• The term "motor" in the sense of the present invention includes anything that employs energy other than manual power and either automatically transforms such energy into kinetic or hydraulic or another type of energy or directly uses such energy to activate the pump, drive unit and/or other part of the infusion device and drug delivery system. As such, it is possible that part of the drive unit also forms a part of the motor, e.g. in the case of an electromagnetically actuated drive unit.
  • Where a motor forms part of the infusion device, it may be contained in the body of the infusion device and coupling elements may be provided either for conductive or for wireless energy transfer from outside the device to the motor. For instance, the motor may be arranged for being wirelessly driven by an external electromagnetic field.
  • An external energy source for use outside the patient's body, such as a primary energy source or a battery, in particular a rechargeable battery, that may be mounted on the patient's skin may be used to provide energy to the pump and/or drive unit and/or any other energy consuming part of the infusion device. The energy source may in particular be connected to the at least one motor for actuating these components. An external energy source for wireless energy transfer may be adapted to create an external field, such as an electromagnetic field, magnetic field or electrical field, or create a wave signal, such as an electromagnetic wave or sound wave signal.
  • Where the energy is wirelessly transferred to the implanted infusion device, a transforming device for transforming the wirelessly transferred energy into electric energy may be provided. Such transforming device is preferably adapted to be placed directly under the patient's skin so as to minimize the distance and the amount of tissue between the transforming device and the energy supply means outside the patient's body.
  • An energy transmission device for wireless energy transfer from the energy source and/or energy storage means to the transforming device may be adapted to generate an electromagnetic field. Alternatively or in addition, the energy transmission device for wireless energy transfer may be adapted to generate a magnetic field. Also, the energy transmission device for wireless energy transfer may be adapted to generate an electrical field. The wireless energy may also be transmitted by the energy transmission device by at least one wave signal. Such signal may comprise an electromagnetic wave signal, including at least one of an infrared light signal, a visible light signal, an ultraviolet light signal, a laser signal, a microwave signal, a radio wave signal, an X-ray radiation signal and a γ-radiation signal. Also, the wave signal may comprise a sound or ultrasound wave signal. Furthermore, the wireless energy may be transmitted as a digital or analog signal or a combination thereof.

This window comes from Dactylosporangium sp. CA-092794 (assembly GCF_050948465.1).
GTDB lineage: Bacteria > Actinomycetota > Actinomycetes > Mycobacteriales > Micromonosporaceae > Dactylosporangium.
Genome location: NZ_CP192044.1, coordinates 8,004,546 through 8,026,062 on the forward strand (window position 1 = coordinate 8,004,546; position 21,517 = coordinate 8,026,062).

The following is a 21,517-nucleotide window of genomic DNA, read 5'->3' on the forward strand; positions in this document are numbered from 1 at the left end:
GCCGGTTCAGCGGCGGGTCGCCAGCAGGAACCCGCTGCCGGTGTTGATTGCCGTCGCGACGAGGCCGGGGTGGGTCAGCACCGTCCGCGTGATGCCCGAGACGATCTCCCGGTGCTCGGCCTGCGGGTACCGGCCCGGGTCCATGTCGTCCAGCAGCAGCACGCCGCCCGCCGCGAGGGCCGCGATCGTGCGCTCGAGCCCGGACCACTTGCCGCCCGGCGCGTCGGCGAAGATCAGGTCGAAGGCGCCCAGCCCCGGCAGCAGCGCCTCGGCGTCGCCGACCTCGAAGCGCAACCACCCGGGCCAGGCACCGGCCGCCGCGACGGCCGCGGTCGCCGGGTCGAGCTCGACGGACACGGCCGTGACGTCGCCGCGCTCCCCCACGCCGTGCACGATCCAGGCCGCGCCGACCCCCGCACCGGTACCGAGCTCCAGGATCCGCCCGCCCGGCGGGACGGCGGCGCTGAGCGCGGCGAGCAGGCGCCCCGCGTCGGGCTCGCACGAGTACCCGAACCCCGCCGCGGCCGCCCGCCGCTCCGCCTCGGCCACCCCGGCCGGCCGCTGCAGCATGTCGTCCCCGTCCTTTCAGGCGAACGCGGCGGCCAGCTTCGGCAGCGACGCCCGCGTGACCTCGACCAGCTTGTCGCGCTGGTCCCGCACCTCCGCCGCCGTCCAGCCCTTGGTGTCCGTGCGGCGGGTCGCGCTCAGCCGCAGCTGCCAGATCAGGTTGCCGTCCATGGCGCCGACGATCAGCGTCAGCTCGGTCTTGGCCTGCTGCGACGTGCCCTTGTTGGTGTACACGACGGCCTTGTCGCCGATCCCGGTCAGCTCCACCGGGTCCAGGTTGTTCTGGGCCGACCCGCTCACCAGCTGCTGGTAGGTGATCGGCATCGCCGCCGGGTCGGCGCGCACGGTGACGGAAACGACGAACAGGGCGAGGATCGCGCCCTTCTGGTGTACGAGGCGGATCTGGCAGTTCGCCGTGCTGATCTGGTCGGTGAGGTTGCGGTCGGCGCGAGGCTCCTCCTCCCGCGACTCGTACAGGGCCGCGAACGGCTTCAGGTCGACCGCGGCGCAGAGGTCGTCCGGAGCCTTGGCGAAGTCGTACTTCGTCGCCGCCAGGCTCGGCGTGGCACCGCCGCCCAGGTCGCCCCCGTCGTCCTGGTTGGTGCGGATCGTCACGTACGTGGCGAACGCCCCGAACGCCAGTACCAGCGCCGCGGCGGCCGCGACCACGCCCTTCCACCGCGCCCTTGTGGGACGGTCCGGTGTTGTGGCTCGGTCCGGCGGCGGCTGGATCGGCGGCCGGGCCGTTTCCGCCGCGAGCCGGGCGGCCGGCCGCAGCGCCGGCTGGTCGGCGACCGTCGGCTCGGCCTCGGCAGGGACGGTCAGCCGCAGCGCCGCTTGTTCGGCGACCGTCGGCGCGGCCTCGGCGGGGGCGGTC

• Instead of or in addition to an external energy source, the implantable infusion device may itself be provided with an energy source. Such energy source may be part of or may be contained within the body of the infusion device.
  • Such implantable energy source preferably comprises energy storage means, such as a long-life battery or, more preferably, an accumulator. The accumulator has the advantage of being rechargeable. Preferably, the accumulator comprises a rechargeable battery and/or a capacitor.
  • Again, coupling elements for conductive or wireless energy transfer from a primary energy source outside the device to the accumulator may be provided for charging the accumulator from outside the patient's body when the device is implanted in the patient's body. Similarly, the accumulator may comprise coupling elements for conductive and/or wireless energy supply to the at least one motor of the infusion device.
  • While the at least one motor may be provided with actuating means for manual activation of the motor, it is preferred to provide a control unit for controlling the at least one motor. The control unit may also be used to control the pump, drive unit and/or any other energy consuming part of the infusion device and, where the device includes an internal or external energy source, may even be used to control such energy source. The control unit may be adjusted to the patient's individual needs, such that the appropriate amount of medicine will be administered at appropriate time intervals. Automatic administration will substantially relieve the patient.
  • Preferably, the control unit has a data transfer port for data transfer between an external data processing device outside the patient's body.and the control unit implanted in the patient's body. Said data transfer port allows for supervising the control unit to adapt the infusion device to changing needs of the patient. Preferably, the data transfer port is a wireless transfer port for the data transfer, so as to provide easy data exchange between the control unit and the data processing device, e. g. during a visit at the doctor's. Most preferably, the control unit is programmable to further increase its adaptation flexibility.